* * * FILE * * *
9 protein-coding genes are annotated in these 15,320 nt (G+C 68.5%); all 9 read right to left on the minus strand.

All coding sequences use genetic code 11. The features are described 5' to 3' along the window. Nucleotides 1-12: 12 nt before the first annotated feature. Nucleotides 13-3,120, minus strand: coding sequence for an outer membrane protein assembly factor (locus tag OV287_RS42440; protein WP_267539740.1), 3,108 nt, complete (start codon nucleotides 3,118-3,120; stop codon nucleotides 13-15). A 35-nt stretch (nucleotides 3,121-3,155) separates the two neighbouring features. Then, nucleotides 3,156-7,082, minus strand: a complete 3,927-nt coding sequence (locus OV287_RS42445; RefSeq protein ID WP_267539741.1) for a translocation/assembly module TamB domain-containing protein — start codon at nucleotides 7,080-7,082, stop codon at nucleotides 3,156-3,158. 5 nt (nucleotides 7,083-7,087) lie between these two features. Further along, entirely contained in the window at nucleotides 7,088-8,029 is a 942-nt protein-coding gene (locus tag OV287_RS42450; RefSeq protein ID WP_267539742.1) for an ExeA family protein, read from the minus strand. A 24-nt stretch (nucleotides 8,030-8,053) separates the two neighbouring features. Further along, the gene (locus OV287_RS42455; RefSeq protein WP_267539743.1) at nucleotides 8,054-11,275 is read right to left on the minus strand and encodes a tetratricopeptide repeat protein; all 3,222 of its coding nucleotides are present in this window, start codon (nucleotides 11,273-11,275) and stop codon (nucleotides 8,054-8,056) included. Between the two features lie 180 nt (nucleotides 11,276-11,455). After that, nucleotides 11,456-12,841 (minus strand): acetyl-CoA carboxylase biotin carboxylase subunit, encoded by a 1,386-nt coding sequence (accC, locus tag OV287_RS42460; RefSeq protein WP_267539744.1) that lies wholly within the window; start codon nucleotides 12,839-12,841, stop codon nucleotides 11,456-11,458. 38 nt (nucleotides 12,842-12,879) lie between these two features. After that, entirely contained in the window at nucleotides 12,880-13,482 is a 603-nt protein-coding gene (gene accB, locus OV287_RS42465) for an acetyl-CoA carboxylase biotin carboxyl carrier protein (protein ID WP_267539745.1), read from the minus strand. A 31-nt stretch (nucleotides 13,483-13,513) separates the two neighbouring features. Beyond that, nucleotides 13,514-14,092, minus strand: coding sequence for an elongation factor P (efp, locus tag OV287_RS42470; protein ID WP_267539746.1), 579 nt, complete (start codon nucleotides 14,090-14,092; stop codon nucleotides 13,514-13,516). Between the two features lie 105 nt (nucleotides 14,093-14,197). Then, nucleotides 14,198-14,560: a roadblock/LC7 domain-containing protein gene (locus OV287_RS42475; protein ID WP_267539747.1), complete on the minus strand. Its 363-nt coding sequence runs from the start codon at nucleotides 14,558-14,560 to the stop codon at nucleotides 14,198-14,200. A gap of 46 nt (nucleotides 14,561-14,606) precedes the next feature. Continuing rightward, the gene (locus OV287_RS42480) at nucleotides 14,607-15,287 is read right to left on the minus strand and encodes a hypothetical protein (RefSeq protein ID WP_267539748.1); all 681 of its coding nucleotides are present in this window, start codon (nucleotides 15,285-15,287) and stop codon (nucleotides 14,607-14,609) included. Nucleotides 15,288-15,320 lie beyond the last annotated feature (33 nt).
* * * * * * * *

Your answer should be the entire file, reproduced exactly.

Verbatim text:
9 protein-coding genes are annotated in these 15,320 nt (G+C 68.5%); all 9 read right to left on the minus strand.

All coding sequences use genetic code 11. The features are described 5' to 3' along the window. Nucleotides 1-12: 12 nt before the first annotated feature. Nucleotides 13-3,120, minus strand: coding sequence for an outer membrane protein assembly factor (locus tag OV287_RS42440; protein WP_267539740.1), 3,108 nt, complete (start codon nucleotides 3,118-3,120; stop codon nucleotides 13-15). A 35-nt stretch (nucleotides 3,121-3,155) separates the two neighbouring features. Then, nucleotides 3,156-7,082, minus strand: a complete 3,927-nt coding sequence (locus OV287_RS42445; RefSeq protein ID WP_267539741.1) for a translocation/assembly module TamB domain-containing protein — start codon at nucleotides 7,080-7,082, stop codon at nucleotides 3,156-3,158. 5 nt (nucleotides 7,083-7,087) lie between these two features. Further along, entirely contained in the window at nucleotides 7,088-8,029 is a 942-nt protein-coding gene (locus tag OV287_RS42450; RefSeq protein ID WP_267539742.1) for an ExeA family protein, read from the minus strand. A 24-nt stretch (nucleotides 8,030-8,053) separates the two neighbouring features. Further along, the gene (locus OV287_RS42455; RefSeq protein WP_267539743.1) at nucleotides 8,054-11,275 is read right to left on the minus strand and encodes a tetratricopeptide repeat protein; all 3,222 of its coding nucleotides are present in this window, start codon (nucleotides 11,273-11,275) and stop codon (nucleotides 8,054-8,056) included. Between the two features lie 180 nt (nucleotides 11,276-11,455). After that, nucleotides 11,456-12,841 (minus strand): acetyl-CoA carboxylase biotin carboxylase subunit, encoded by a 1,386-nt coding sequence (accC, locus tag OV287_RS42460; RefSeq protein WP_267539744.1) that lies wholly within the window; start codon nucleotides 12,839-12,841, stop codon nucleotides 11,456-11,458. 38 nt (nucleotides 12,842-12,879) lie between these two features. After that, entirely contained in the window at nucleotides 12,880-13,482 is a 603-nt protein-coding gene (gene accB, locus OV287_RS42465) for an acetyl-CoA carboxylase biotin carboxyl carrier protein (protein ID WP_267539745.1), read from the minus strand. A 31-nt stretch (nucleotides 13,483-13,513) separates the two neighbouring features. Beyond that, nucleotides 13,514-14,092, minus strand: coding sequence for an elongation factor P (efp, locus tag OV287_RS42470; protein ID WP_267539746.1), 579 nt, complete (start codon nucleotides 14,090-14,092; stop codon nucleotides 13,514-13,516). Between the two features lie 105 nt (nucleotides 14,093-14,197). Then, nucleotides 14,198-14,560: a roadblock/LC7 domain-containing protein gene (locus OV287_RS42475; protein ID WP_267539747.1), complete on the minus strand. Its 363-nt coding sequence runs from the start codon at nucleotides 14,558-14,560 to the stop codon at nucleotides 14,198-14,200. A gap of 46 nt (nucleotides 14,561-14,606) precedes the next feature. Continuing rightward, the gene (locus OV287_RS42480) at nucleotides 14,607-15,287 is read right to left on the minus strand and encodes a hypothetical protein (RefSeq protein ID WP_267539748.1); all 681 of its coding nucleotides are present in this window, start codon (nucleotides 15,285-15,287) and stop codon (nucleotides 14,607-14,609) included. Nucleotides 15,288-15,320 lie beyond the last annotated feature (33 nt).